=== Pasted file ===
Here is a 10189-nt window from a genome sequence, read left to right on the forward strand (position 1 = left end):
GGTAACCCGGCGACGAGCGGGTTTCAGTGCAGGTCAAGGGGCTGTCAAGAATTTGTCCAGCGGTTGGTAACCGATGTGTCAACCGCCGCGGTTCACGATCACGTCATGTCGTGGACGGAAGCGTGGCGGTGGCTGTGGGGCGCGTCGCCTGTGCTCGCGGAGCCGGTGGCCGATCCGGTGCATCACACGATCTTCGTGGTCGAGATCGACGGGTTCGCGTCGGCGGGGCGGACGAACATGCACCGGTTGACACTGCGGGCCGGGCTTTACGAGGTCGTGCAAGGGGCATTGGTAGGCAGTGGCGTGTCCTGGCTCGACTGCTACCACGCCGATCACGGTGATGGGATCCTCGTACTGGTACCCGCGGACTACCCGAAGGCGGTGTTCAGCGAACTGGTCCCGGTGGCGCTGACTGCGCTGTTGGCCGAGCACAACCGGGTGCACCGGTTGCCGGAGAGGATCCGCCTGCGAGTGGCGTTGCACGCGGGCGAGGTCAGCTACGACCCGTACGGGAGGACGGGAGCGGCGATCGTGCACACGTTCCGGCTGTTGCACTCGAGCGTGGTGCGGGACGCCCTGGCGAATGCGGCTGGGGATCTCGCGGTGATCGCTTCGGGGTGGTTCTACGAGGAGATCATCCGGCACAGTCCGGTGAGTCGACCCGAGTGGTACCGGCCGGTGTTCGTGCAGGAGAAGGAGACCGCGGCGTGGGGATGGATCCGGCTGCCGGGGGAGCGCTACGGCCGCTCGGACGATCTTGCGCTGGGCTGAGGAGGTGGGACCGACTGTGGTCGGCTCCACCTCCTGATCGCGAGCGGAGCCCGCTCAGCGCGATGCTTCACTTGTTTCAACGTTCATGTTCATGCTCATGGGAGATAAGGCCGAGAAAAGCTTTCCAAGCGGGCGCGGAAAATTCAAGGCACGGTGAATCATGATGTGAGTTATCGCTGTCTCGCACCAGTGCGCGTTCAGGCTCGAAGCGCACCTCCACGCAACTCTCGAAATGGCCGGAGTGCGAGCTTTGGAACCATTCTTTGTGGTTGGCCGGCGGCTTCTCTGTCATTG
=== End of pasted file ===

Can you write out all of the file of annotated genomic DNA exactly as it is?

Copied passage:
Here is a 10189-nt window from a genome sequence, read left to right on the forward strand (position 1 = left end):
GGTAACCCGGCGACGAGCGGGTTTCAGTGCAGGTCAAGGGGCTGTCAAGAATTTGTCCAGCGGTTGGTAACCGATGTGTCAACCGCCGCGGTTCACGATCACGTCATGTCGTGGACGGAAGCGTGGCGGTGGCTGTGGGGCGCGTCGCCTGTGCTCGCGGAGCCGGTGGCCGATCCGGTGCATCACACGATCTTCGTGGTCGAGATCGACGGGTTCGCGTCGGCGGGGCGGACGAACATGCACCGGTTGACACTGCGGGCCGGGCTTTACGAGGTCGTGCAAGGGGCATTGGTAGGCAGTGGCGTGTCCTGGCTCGACTGCTACCACGCCGATCACGGTGATGGGATCCTCGTACTGGTACCCGCGGACTACCCGAAGGCGGTGTTCAGCGAACTGGTCCCGGTGGCGCTGACTGCGCTGTTGGCCGAGCACAACCGGGTGCACCGGTTGCCGGAGAGGATCCGCCTGCGAGTGGCGTTGCACGCGGGCGAGGTCAGCTACGACCCGTACGGGAGGACGGGAGCGGCGATCGTGCACACGTTCCGGCTGTTGCACTCGAGCGTGGTGCGGGACGCCCTGGCGAATGCGGCTGGGGATCTCGCGGTGATCGCTTCGGGGTGGTTCTACGAGGAGATCATCCGGCACAGTCCGGTGAGTCGACCCGAGTGGTACCGGCCGGTGTTCGTGCAGGAGAAGGAGACCGCGGCGTGGGGATGGATCCGGCTGCCGGGGGAGCGCTACGGCCGCTCGGACGATCTTGCGCTGGGCTGAGGAGGTGGGACCGACTGTGGTCGGCTCCACCTCCTGATCGCGAGCGGAGCCCGCTCAGCGCGATGCTTCACTTGTTTCAACGTTCATGTTCATGCTCATGGGAGATAAGGCCGAGAAAAGCTTTCCAAGCGGGCGCGGAAAATTCAAGGCACGGTGAATCATGATGTGAGTTATCGCTGTCTCGCACCAGTGCGCGTTCAGGCTCGAAGCGCACCTCCACGCAACTCTCGAAATGGCCGGAGTGCGAGCTTTGGAACCATTCTTTGTGGTTGGCCGGCGGCTTCTCTGTCATTG